Is there any hack/tip/trick to make this specific Broadcom Wireless work with OpenBSD?

After digging some FreeBSD-wireless threads and OpenBSD-tech/OpenBSD-misc, I noticed that adding the PCI vendor to any specific driver will not work since this specific device have differences on it´s hardware construction compared with Broadcom 4312 or Broadcom 4318.

Implementing this Broadcom Wireless driver will need a huge effort to get done, and many of the users are using wifi dongles or converting ndis (Windows XP version) drivers to get wireless conectivity.

Are there any patches floating through the internet that would enable ndis on OpenBSD, so I could "convert" this driver as a workaround like the one used on FreeBSD?

EDIT1 - The intent here is not to "stick with FreeBSD" or question the OpenBSD binary policy, and that is why i´m looking for guidance. A 3rd part port of ndis to OpenBSD could be a solution...

  • This thread, shows that adding the PCI Vendor id will just probe the hardware, but will not work.
  • This other thread, gives some insight about the different construction of the bcm4313 card.

2 Answers 2


I had the same question, and found the existing answers and comments here a little uninformative. After doing a little more research and asking on IRC, I found a more pragmatic answer.

Broadcom historically hasn't cooperated much with efforts to open-source drivers, although it's been changing its approach recently. Because of this, there are still some Broadcom wireless cards without reliable open source drivers, which many operating systems won't support. There's a good Wikipedia article listing which wireless cards common OSs support.

The issue for people with non-supported cards (like us) is that, in monolithic kernels like most 'nix OSs, device drivers are a part of the kernel. Because of this, they can only be installed when the kernel is compiled.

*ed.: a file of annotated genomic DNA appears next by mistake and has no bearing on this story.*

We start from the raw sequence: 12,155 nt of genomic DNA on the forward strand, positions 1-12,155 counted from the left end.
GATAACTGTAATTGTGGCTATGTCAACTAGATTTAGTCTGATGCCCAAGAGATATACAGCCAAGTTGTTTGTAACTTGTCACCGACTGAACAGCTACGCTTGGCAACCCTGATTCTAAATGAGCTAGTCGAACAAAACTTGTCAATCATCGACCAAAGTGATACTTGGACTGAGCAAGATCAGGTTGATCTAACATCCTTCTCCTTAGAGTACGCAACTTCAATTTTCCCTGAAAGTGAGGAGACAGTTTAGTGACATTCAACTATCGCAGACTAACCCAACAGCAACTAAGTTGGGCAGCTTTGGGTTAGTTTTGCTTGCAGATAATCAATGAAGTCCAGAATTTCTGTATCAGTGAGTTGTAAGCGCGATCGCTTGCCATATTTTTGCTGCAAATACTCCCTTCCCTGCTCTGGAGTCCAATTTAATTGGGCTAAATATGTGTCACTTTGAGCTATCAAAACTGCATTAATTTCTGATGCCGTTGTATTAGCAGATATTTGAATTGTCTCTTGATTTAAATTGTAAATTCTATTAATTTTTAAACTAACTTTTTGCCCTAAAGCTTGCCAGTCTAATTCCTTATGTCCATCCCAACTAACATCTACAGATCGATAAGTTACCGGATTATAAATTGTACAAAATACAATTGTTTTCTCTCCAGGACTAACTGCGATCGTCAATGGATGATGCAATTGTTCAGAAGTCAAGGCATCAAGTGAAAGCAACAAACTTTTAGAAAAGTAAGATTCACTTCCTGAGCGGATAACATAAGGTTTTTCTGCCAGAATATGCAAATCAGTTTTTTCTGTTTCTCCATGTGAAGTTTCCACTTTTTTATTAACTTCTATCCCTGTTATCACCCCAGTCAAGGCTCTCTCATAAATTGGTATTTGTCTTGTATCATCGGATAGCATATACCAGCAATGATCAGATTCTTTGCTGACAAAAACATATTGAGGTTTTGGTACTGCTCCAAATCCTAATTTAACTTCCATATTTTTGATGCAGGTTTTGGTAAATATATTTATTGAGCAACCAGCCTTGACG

So, the tl;dr is that you'd have to take a driver that supported this wireless card (from FreeBSD, for example), and compile it into the kernel. This means a lot of compilation time and potential headache - you're actually building the operating system itself before you install it. Alternatively, you can buy a cheap USB wireless adapter for less than $10. Just make sure to first check that it's supported!

  • Yeah, that was my approach. I had to rely on a USB dongle to have wifi. Not a issue actually, but it sucks that broadcom does not want to share, and when this company share it wrap a lot of their source code(SIBA related stuff) with GPL only.
    – user34720
    Jul 17, 2014 at 10:38
  • 1
    The comment about monolithic kernels is not strictly correct -- even though the kernel is monolithic, the individual drivers could still be loaded as separate modules (although, alas, OpenBSD doesn't support that, but other systems, like FreeBSD, do).
    – cnst
    Oct 1, 2015 at 10:23

NDIS will NEVER EVER be part of OpenBSD. This is against OpenBSD policy (binary blobs).

BCM4313 is in pcidevs http://www.openbsd.org/cgi-bin/cvsweb/src/sys/dev/pci/pcidevs?rev=1.1696

product BROADCOM BCM4313    0x4727  BCM4313

Have you really tried that?

If only thing you care about is support of a specific device, then you better stay with FreeBSD.

  • For sure it is on the pcidevs, but the thing is, only this information will not make the native driver work due to the need of implementing other hardwarer aspects. I asked for a third-part port of the ndis EXACTLY because of the policy, but i still want to have all the acpi and well implemented code benefits of OpenBSD ;)
    – user34720
    Nov 13, 2013 at 12:47
  • 'Have you really tried that?'. And... you better go to [email protected] for help.
    – jirib
    Nov 13, 2013 at 12:50
  • the pci vendor id just make the correct probe of the card, but it does not make the driver work: marc.info/?l=openbsd-misc&m=137151438510614&w=2 I just crossed informations of both lists, and as Adrian Chadd said, this is a piece of hardware that needs some "special" attention - marc.info/?l=freebsd-current&m=138213312108203&w=2 - "bwn(4) requires a lot more than just an additional PCI ID..." Knowing that ndis "works"(maybe not stable), that is why i asked for a openbsd port
    – user34720
    Nov 13, 2013 at 12:58
  • You already got all needed answers. NDIS never ever! You can go cry on different grave.
    – jirib
    Nov 13, 2013 at 13:00
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    Yeah. I already tried a ralink 3090 mini-pci, but the bios is blocking me. Low budget made me get this Broadcom based notebook. Edit your answer with the "not possible" argument so i can mark as acceptable answer, please.
    – user34720
    Nov 13, 2013 at 13:20

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